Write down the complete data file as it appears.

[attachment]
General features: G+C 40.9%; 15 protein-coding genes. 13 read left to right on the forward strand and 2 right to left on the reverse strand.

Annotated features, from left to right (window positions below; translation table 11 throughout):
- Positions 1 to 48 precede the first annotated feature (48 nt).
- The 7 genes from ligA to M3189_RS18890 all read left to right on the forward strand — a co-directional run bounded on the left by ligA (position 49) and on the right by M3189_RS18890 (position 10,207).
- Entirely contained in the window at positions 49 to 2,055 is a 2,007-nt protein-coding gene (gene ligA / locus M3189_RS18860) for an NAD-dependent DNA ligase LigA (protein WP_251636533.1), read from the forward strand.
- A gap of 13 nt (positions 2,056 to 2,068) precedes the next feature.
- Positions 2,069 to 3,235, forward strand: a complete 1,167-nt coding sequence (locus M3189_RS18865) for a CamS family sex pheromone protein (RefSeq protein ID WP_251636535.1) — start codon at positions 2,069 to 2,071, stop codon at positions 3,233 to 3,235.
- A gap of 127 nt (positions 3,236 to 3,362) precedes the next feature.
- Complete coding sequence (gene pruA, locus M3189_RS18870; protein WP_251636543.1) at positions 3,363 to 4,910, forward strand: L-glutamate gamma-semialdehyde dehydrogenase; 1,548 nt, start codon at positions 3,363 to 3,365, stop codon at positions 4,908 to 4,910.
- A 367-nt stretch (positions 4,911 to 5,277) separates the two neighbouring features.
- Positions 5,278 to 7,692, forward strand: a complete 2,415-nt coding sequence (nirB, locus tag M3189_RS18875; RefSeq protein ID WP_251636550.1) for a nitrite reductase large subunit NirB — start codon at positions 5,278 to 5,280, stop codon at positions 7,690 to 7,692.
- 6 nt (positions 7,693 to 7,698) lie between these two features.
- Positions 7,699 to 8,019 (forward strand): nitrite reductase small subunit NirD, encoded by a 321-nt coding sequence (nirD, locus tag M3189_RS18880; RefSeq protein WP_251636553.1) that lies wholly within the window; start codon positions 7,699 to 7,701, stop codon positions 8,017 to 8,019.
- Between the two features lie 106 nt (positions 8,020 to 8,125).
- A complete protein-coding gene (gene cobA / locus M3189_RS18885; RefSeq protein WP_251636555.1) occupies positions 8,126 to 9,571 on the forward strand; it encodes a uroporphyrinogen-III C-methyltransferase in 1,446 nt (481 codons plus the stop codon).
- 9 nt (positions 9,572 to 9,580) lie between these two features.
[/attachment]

General features: G+C 40.9%; 15 protein-coding genes. 13 read left to right on the forward strand and 2 right to left on the reverse strand.

Annotated features, from left to right (window positions below; translation table 11 throughout):
- Positions 1 to 48 precede the first annotated feature (48 nt).
- The 7 genes from ligA to M3189_RS18890 all read left to right on the forward strand — a co-directional run bounded on the left by ligA (position 49) and on the right by M3189_RS18890 (position 10,207).
- Entirely contained in the window at positions 49 to 2,055 is a 2,007-nt protein-coding gene (gene ligA / locus M3189_RS18860) for an NAD-dependent DNA ligase LigA (protein WP_251636533.1), read from the forward strand.
- A gap of 13 nt (positions 2,056 to 2,068) precedes the next feature.
- Positions 2,069 to 3,235, forward strand: a complete 1,167-nt coding sequence (locus M3189_RS18865) for a CamS family sex pheromone protein (RefSeq protein ID WP_251636535.1) — start codon at positions 2,069 to 2,071, stop codon at positions 3,233 to 3,235.
- A gap of 127 nt (positions 3,236 to 3,362) precedes the next feature.
- Complete coding sequence (gene pruA, locus M3189_RS18870; protein WP_251636543.1) at positions 3,363 to 4,910, forward strand: L-glutamate gamma-semialdehyde dehydrogenase; 1,548 nt, start codon at positions 3,363 to 3,365, stop codon at positions 4,908 to 4,910.
- A 367-nt stretch (positions 4,911 to 5,277) separates the two neighbouring features.
- Positions 5,278 to 7,692, forward strand: a complete 2,415-nt coding sequence (nirB, locus tag M3189_RS18875; RefSeq protein ID WP_251636550.1) for a nitrite reductase large subunit NirB — start codon at positions 5,278 to 5,280, stop codon at positions 7,690 to 7,692.
- 6 nt (positions 7,693 to 7,698) lie between these two features.
- Positions 7,699 to 8,019 (forward strand): nitrite reductase small subunit NirD, encoded by a 321-nt coding sequence (nirD, locus tag M3189_RS18880; RefSeq protein WP_251636553.1) that lies wholly within the window; start codon positions 7,699 to 7,701, stop codon positions 8,017 to 8,019.
- Between the two features lie 106 nt (positions 8,020 to 8,125).
- A complete protein-coding gene (gene cobA / locus M3189_RS18885; RefSeq protein WP_251636555.1) occupies positions 8,126 to 9,571 on the forward strand; it encodes a uroporphyrinogen-III C-methyltransferase in 1,446 nt (481 codons plus the stop codon).
- 9 nt (positions 9,572 to 9,580) lie between these two features.